by Dave Bulera
As we all know the state of music is changing.
It has been changing for years now.
Especially electronic music.
Electronic music has existed from as far back as the 1920s, but
it started becoming increasingly common starting in the late 1960s.
During the 1970s after the more affordable and portable synthesizers were released,
electronic music started to take off.
Rock bands started toying with electronic music, and this lead to synth rock.
As the 70s progressed so did electronic music. With the development of MIDI and digital audio.
Toward the end of the 70s and the early 80s, synthpop became more popular.
Through the 80s, electronic music changed into many forms.
New genres started to pop up.
Ambient, then Techno and Electronica, downtempo, and breakbeat.
These forms grew in popularity in the 90’s.
As the 2000s hit so did many more genres.
Different forms of the electronic sounds morphed into new sounds and styles.
This is about the time where Dubstep and EDM started gaining ground.
As time went by, many styles remained, but the electronic genre in mainstream music steadily declined.
Rock, metal, hip hop, and especially pop not only held their ground but took over the electronic scene.
The most recent figures show that electronic music only holds about 9% of the radio market.
Pop/Rock holds 24% of that same market.
EDM and Dubstep still tend to get the lion’s share of the plays worldwide in the electronic market.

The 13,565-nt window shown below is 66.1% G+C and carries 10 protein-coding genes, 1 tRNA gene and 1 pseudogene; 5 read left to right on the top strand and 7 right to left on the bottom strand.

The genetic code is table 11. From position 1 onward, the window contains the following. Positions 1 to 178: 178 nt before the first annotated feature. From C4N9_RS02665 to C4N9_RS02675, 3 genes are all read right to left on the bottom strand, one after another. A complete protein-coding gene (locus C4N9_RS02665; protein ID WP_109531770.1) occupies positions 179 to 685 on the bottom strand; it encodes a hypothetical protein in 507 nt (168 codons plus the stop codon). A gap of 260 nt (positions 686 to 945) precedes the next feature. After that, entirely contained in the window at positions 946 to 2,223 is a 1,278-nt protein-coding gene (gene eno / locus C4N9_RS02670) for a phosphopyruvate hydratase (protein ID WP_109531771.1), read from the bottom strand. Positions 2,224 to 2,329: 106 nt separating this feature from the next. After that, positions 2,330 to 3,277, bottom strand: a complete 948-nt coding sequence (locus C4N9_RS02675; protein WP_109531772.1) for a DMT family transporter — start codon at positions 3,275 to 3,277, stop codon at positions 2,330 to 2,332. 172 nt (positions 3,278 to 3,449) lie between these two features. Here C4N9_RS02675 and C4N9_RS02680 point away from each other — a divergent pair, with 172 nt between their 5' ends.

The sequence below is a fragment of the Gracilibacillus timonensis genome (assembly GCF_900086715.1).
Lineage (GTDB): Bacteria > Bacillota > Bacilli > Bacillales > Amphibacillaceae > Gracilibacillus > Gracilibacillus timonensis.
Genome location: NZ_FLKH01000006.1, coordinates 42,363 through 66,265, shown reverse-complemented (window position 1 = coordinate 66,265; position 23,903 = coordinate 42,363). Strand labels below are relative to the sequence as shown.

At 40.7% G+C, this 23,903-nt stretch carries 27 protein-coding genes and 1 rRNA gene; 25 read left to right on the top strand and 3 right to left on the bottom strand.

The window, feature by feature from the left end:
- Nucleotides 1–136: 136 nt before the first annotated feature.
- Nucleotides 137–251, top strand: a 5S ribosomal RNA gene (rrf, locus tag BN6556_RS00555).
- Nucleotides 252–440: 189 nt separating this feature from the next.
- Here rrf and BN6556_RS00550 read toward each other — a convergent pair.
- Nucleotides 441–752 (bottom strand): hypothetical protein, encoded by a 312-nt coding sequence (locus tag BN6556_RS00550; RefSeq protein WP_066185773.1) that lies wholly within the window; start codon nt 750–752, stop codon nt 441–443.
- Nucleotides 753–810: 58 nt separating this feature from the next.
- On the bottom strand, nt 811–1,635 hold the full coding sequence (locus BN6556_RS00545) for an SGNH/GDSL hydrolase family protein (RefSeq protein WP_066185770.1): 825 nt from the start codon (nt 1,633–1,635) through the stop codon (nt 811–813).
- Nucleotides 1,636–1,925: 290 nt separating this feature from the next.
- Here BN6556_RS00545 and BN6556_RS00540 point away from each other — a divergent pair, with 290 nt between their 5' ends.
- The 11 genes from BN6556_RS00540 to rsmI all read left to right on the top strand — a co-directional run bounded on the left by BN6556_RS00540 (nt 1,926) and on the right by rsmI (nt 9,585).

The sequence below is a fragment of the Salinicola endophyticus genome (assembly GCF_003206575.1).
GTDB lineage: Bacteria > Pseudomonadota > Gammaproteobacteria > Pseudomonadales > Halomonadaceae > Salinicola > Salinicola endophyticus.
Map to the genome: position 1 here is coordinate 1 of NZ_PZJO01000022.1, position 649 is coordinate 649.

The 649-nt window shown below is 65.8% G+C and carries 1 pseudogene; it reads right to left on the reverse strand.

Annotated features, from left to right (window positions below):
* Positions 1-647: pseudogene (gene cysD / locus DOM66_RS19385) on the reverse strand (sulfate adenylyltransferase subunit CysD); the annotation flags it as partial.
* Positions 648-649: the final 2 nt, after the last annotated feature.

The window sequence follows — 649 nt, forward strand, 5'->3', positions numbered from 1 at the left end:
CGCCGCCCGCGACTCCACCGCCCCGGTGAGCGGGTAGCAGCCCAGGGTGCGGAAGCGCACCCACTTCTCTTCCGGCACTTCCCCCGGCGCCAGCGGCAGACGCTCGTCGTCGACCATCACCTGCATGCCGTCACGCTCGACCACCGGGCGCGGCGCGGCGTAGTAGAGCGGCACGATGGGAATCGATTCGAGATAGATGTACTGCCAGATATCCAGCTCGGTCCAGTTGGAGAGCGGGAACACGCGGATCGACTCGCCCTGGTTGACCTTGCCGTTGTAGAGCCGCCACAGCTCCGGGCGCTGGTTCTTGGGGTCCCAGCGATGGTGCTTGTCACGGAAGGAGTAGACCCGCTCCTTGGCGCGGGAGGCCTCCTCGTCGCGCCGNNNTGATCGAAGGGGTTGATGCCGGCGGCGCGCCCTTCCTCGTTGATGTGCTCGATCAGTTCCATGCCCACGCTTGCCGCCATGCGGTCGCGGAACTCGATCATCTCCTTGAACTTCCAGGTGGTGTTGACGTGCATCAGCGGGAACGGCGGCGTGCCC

The reason for this trend is because of the record label structure world wide.
Universal holds most of the rights to music worldwide. With 57% of all music signed under Universal, it’s no wonder that Pop/Rock, and EDM are so much more popular, because Universal makes it that way.
Surprisingly independent labels hold 15% of the market,which is actually more than Sony at 13%.
But keeping in mind that this is all of the independents combined.
Music has gone the way of streaming.
But if you add up all the streaming services, Spotify, Beats Music, Deezer, Rdio, Rhapsody, Xbox Music, Sony Music Unlimited, what you get is that paid, on-demand subscription services account for just 3% of overall music spending.
This is the mountain we need to climb as electronic artists, and electronic music fans.
We somehow need to figure out how to get that 9% of the radio market to increase dramatically.
With the advancement of the Internet, and the the growth of streaming services, getting any music heard is becoming much more difficult.
Along with the fact that there are many more artists to compete with than ever before.
This is the reason why WEATNU was created. To try to bridge the gap, and give artists a better chance of getting heard.
A group of artists with a goal to help each other, and get the music out to the masses.
The big goal, to get that 9% of the market closer to that 24% at the top.
Sources: Wikipedia - Electronic Music; Google Research : Music Timeline - Dance/Electronic; Next Big Sound Presents 2014: State Of The Industry; Digital Music News - On-Demand Streaming Subscriptions Account for 3% of Music Spending.